Richard O. Gray
Professor of Physics and Astronomy
BA-Mathematics Washington State University
MSc-Astronomy University of Toronto
PhD-Astronomy University of Toronto
Office: CAP 311
I am a Professor in the department of Physics and Astronomy
at Appalachian State University. I currently teach the following
courses: AST 1001/1002 (Introductory Astronomy), AST 2002 (Observational
AST 3100 (Astrophysics), PHY 3538 (Environmental Physics) and PHY 4620
(Optics). I also normally have one graduate student, and regularly
involve undergraduates in my research. In addition, I have developed
a number of teaching resources, including some computerized introductory
astronomy labs, as well as a Digital
Spectral Classification Atlas which is useful both for advanced
classes on stellar spectroscopy and for research.
Recently, I was a member of the faculty of the Vatican Observatory Summer
School during the summer of 1999 ( VOSS
99). This is an international astronomy summer school, open to
beginning graduate students in astronomy of all faiths and no faith.
I taught 24 exceptionally bright students from 20 countries about the astrophysics
of single stars.
My research is in the field of stellar spectroscopy. My interests
include the discovery and classification of chemically pecular stars, in
particular the Lambda
Bootis stars, a group of Population I A-type stars which show
marked underabundances in most elements with the exception of C,N,O and
S, which can be of nearly solar abundance. These stars are astrophysically
important because these underabundances are most likely due to accretion
of metal-depleted gas from the interstellar medium or from a protoplanetary
disk. Thus these stars may have something to tell us about protoplanetary
disks and planet formation, as well as being intrinsically interesting
in themselves. In collaboration with my colleague, Dr. Chris Corbally,
S.J. of the Vatican Observatory, we are trying to determine the evolutionary
state of these objects. So far we have discovered lambda Bootis stars
in the Orion OB1 association, but have not been successful in finding any
of these stars in intermediate-age clusters, even though many of the Lambda
Bootis stars in the field must be of that age range. This may be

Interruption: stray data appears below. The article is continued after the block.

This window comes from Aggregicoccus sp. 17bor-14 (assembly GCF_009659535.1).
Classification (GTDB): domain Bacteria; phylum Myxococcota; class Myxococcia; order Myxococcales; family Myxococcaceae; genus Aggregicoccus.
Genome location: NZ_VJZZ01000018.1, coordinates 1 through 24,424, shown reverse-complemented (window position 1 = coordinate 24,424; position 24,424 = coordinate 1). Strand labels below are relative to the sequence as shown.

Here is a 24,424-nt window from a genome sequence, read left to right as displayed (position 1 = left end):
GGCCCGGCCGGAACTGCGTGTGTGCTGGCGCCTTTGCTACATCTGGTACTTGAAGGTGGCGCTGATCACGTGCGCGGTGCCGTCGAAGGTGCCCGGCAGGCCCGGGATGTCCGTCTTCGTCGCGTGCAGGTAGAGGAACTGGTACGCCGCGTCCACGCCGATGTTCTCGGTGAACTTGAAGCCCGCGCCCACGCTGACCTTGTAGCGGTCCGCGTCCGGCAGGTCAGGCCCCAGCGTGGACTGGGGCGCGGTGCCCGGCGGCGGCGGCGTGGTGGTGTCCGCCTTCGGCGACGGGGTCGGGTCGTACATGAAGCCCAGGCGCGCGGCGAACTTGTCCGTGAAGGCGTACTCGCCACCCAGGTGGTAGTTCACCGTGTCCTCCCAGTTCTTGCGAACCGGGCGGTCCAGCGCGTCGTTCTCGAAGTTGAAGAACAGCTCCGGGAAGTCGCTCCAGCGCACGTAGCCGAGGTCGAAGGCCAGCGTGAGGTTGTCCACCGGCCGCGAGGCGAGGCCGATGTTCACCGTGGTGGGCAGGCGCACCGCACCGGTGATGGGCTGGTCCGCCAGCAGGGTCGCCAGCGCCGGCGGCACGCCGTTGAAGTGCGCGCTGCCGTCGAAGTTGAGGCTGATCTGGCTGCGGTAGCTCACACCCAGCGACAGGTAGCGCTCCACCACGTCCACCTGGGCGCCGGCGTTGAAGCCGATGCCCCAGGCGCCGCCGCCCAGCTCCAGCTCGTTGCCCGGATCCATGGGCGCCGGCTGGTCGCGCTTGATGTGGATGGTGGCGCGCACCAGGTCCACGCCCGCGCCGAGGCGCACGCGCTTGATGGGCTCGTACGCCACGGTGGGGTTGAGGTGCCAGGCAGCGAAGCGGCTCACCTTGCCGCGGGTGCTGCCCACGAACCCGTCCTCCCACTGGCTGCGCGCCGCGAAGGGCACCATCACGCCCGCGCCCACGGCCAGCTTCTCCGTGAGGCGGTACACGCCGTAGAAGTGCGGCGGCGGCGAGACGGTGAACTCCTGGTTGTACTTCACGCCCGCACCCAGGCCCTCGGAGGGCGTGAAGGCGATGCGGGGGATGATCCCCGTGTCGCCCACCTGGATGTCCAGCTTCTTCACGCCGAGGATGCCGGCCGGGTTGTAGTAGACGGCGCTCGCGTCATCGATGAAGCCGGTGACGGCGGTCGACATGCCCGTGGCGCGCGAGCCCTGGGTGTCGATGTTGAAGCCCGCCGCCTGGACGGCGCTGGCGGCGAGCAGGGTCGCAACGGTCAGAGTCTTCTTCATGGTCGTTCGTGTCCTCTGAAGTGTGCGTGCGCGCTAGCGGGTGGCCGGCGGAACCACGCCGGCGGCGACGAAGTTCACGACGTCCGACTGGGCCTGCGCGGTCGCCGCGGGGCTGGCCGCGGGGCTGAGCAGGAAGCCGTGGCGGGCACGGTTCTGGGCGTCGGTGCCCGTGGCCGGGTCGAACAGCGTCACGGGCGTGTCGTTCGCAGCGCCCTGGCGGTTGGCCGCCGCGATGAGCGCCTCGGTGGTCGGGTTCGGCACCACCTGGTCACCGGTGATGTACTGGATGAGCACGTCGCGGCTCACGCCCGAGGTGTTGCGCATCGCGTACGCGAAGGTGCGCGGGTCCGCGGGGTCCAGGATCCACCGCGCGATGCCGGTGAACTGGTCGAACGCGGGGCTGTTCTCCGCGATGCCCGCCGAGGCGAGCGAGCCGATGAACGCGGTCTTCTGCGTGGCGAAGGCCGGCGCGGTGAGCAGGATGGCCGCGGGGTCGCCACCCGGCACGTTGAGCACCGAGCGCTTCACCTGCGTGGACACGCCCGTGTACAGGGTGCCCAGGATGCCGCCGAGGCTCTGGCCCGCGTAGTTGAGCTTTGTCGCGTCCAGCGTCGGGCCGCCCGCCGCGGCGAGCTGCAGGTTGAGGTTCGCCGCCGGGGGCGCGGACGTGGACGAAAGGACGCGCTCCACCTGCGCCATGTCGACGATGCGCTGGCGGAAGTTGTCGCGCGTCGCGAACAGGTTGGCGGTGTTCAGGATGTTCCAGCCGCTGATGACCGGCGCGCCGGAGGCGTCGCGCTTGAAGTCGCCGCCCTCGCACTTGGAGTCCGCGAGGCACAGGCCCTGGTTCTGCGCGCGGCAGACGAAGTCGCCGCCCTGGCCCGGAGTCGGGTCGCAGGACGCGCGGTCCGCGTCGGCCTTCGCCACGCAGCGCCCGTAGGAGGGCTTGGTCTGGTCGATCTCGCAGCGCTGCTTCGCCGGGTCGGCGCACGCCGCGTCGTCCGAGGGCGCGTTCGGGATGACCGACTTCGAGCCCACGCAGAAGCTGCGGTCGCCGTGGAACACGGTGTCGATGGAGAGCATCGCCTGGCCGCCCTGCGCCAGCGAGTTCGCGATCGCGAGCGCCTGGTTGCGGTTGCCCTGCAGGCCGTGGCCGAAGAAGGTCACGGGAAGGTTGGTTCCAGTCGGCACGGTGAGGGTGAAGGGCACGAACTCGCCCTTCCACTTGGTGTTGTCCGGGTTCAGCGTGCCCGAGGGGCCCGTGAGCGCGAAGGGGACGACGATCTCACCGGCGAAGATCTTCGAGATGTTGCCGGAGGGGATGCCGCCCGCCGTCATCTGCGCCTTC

telling us something important about the formation and survival of protoplanetary
disks in star clusters. See below for some recent papers we have
published on this subject. Recently, another colleague of mine and
I have discovered that HR 8799, a lambda Bootis star, is also a Gamma Doradus
pulsator. This has led to some insight into the nature of the pulsation
mechanism in these newly discovered variables (see papers below).
In addition to the Lambda Bootis stars, I have become interested in
pre-main-sequence A-type stars, stars which are very young and are still
contracting to the main sequence. Many of these stars show emission
lines in their spectra, and are known as the "Ae stars" The two groups
turn out to be connected, as Chris Corbally and I recently discovered (see
papers below) one Ae star which is also a Lambda Bootis star. Chris
and I have also extended the MK spectral classification system to these
Ae stars (see below).
In addition to these observational topics, I have been involved in the
modeling of stellar spectra through spectral synthesis. I have written
a spectral synthesis program SPECTRUM
, which computes the emergent spectrum given a stellar atmosphere model.
I have been using these synthetic spectra to determine the basic parameters
of stars (effective temperature, gravity, [M/H] and microturbulent velocity)
using the spectra I have obtained with the Gray/Miller spectrograph
which I designed and built (with the expert help of Robert Miller, instrument
maker) for the Dark
Sky Observatory 32" telescope. This research is currently being
written up, and should soon be submitted for publication.
During my time at ASU, I have designed and constructed two astronomical
spectrographs. The first was the Gray/Miller
cassegrain classification spectrograph which I have used for
most of my research on the Dark Sky Observatory 32" telescope. More
recently, in collaboration with my graduate student, Pam Graham, I designed
and constructed a Faint Object Spectrograph for the Dark Sky Observatory.
This spectrograph is capable of obtaining very low resolution spectra of
objects down to mv = 18.5.
Here are some recent papers I have authored/co-authored on the topics
Kaye , A.B. et al. 1999 AJ 118, 2997 "HD 62454 and HD 68192: Two New
Gamma Doradus Variables"
Gray, R.O. & Kaye, A.B. 1999 AJ 118, 2993 "HR 8799: A Link between
Gamma Doradus Variables and Lambda Bootis Stars" pdf
Gray, R.O. & Corbally, C.J. 1999 BAAS 194, 47.02 "A Spectroscopic
Search for Peculiar A-type Stars in Open Clusters"
Miroshnichenko, A.S. et al. 1999 A&A 347, 137 "Observations of Recently
Recognized candidate Herbig Ae/Be stars" pdf
Wilhelm, R., Beers, T.C. & Gray, R.O. 1999 AJ 117, 2308 "Spectroscopy
of Hot Stars in the Galactic Halo II. The Identification and Classification
of Horizontal-Branch and Other A-type Stars"
Zwintz, K. et al. 1999 A&A 343, 899 "Hubble Deep Field Guide Star
Gray, R.O. & Corbally, C.J. 1998 AJ 116, 2530 "The Incidence of
Lambda Bootis Stars via an Extension of the MK Spectral Classification
System to Very Young A-type Stars" pdf
Gray, R.O. 1998 AJ 116, 482 "The Absolute Flux Calibration of Stromgren
uvby Photometry" pdf
Paunzen, E. & Gray, R.O. 1997 A&AS 126, 407 "A Spectroscopic
Survey for Lambda Bootis Stars I. Strategy, Techniques and First Results